18 “And to the angel of the church in Thyatira write:‘The words of the Son of God, who has eyes like a flame of fire, and whose feet are like burnished bronze.
19 “‘I know your works, your love and faith and service and patient endurance, and that your latter works exceed the first. 20 But I have this against you, that you tolerate that woman Jezebel, who calls herself a prophetess and is teaching and seducing my servants to practice sexual immorality and to eat food sacrificed to idols. 21 I gave her time to repent, but she refuses to repent of her sexual immorality. 22 Behold, I will throw her onto a sickbed, and those who commit adultery with her I will throw into great tribulation, unless they repent of her works, 23 and I will strike her children dead. And all the churches will know that I am he who searches mind and heart, and I will give to each of you according to your works. 24 But to the rest of you in Thyatira, who do not hold this teaching, who have not learned what some call the deep things of Satan, to you I say, I do not lay on you any other burden. 25 Only hold fast what you have until I come. 26 The one who conquers and who keeps my works until the end, to him I will give authority over the nations, 27 and he will rule them with a rod of iron, as when earthen pots are broken in pieces, even as I myself have received authority from my Father. 28 And I will give him the morning star. 29 He who has an ear, let him hear what the Spirit says to the churches.” (Revelation 2:18–29 ESV)
Love. And faith. And service. And patient endurance.
This is a church that gets it right … even gets it better as time goes on! What a church!
But, they have a problem. “You tolerate that woman Jezebel,” Jesus tells them. Jezebel, wife of King Ahab the son of Omri, queen of the northern kingdom of Israel.
30 And Ahab the son of Omri did evil in the sight of the Lord, more than all who were before him. 31 And as if it had been a light thing for him to walk in the sins of Jeroboam the son of Nebat, he took for his wife Jezebel the daughter of Ethbaal king of the Sidonians, and went and served Baal and worshiped him. (1 Kings 16:30–31 ESV)
A foreign queen, with her foreign gods, bringing even more idols to an already idol polluted land (Jereboam erected calves of gold at Dan and Bethel and commanded Israel, “Behold your gods, O’ Israel, who brought you out of the land of Egypt!”) — Baal and Asheroth. Elijah confronted Ahab and Jezebel — putting the 450 priests of Baal to death on Mt. Carmel. Eventually, long after Ahab dies in battle, Jezebel is tossed out a window and prophesy is fulfilled when dogs eat most of her body.
It is a constant theme in scripture, the intertwining of idolatry with sexual immorality. In Revelation, Jesus adds to that association the eating of food sacrificed to idols. The false teachings of this self-styled “prophetess” are leading some of the followers of Jesus astray, to practice sexual immorality (πορνευω). This Jezebel is the only named individual in these letters commanded to repent, and Jesus makes clear — she hasn’t and she won’t. She and those who cavort with her and even her children (are they small or grown?) will pay for their sins. Each will reap “as your works [εργα] deserve,” Jesus tell them.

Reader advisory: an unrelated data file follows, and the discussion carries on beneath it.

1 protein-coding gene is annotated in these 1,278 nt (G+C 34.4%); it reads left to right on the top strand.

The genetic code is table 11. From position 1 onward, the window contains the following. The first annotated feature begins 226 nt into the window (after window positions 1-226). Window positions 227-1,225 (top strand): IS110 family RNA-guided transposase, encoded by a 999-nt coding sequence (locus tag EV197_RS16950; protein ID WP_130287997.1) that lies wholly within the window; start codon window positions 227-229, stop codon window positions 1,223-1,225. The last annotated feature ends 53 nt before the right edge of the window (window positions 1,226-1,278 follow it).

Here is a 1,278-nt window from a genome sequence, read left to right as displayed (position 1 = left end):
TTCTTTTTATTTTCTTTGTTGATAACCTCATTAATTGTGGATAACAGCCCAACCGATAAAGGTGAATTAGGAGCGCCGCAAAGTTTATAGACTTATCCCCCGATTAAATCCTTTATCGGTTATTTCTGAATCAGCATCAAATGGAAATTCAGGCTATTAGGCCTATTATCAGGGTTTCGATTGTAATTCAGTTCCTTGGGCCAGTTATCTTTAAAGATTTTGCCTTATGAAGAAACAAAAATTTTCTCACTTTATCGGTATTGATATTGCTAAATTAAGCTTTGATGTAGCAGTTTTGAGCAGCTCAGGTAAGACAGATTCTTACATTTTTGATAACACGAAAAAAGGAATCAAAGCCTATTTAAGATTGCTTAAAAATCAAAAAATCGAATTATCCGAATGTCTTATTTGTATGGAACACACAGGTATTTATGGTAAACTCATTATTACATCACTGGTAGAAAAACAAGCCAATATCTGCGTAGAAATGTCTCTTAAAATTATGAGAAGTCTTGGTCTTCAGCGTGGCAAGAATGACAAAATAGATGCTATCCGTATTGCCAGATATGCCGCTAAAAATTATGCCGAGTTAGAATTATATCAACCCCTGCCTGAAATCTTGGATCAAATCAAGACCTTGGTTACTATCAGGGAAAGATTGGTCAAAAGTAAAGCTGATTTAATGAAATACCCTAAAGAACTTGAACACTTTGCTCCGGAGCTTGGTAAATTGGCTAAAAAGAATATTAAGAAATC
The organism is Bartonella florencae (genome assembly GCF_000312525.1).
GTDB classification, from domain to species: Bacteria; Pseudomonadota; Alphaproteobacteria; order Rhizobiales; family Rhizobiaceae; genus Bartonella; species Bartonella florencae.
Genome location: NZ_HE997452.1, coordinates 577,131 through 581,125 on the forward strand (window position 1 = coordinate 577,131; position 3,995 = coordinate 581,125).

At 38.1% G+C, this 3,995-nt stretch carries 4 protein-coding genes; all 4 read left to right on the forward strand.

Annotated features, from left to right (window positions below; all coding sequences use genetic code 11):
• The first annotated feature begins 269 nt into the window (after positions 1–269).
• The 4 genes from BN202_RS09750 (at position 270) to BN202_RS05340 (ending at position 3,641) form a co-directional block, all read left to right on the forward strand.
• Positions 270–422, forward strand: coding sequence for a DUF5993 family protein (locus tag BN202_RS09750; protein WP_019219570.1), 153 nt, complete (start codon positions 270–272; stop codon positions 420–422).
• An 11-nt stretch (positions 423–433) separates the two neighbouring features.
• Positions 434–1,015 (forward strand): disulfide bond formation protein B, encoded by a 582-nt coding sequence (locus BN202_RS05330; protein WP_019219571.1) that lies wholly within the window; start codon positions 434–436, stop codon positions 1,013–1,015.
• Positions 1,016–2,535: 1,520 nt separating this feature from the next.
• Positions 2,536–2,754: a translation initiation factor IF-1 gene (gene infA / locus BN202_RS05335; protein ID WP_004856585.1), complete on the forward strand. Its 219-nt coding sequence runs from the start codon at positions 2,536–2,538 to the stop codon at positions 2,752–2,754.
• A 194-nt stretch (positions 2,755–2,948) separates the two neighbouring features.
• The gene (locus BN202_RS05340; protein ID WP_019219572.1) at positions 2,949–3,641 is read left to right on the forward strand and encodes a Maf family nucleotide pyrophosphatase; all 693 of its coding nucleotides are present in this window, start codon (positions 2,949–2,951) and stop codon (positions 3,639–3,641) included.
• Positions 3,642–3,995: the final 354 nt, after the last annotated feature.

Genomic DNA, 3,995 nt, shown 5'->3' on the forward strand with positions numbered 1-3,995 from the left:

And Jesus makes it clear — he will do this. Not us.
Because those who cavort and have even learned “the deep things of Satan” have time — they can repent. We can repent.
Repentance is a huge deal in these letters — five of the seven churches Jesus dictates these letters to are called to repent, with the other two basically being told to have faith and fear not in the face of their coming tribulation. I will say more about this when I am done with these reflections.
So, Jesus tells Thyatira, hold fast to the good things, to the love, faith, service, and patient endurance. He promises no extra burden to those who are faithful — which may mean he will inflict nothing else upon them, or that whatever comes will not seem a burden because of their patience endurance and faithfulness. (How about both/and?)
In return, those who conquer — those who are faithful unto death — will receive power and authority over the nations. And evoking Jeremiah 18, Isaiah 64, Romans 9 and 2 Corinthians 4, Jesus speaks of iron rods that can break clay pots. Pots formed and shaped by God, pots containing the great treasure of God, pots made and remade and broken. The dead in Christ are given the authority over the nations, and over the church, to judge. To break. To shatter.
But only the martyred dead. We the living are called … to love, to faith, to service, and to patient endurance. And that is all we are called to do.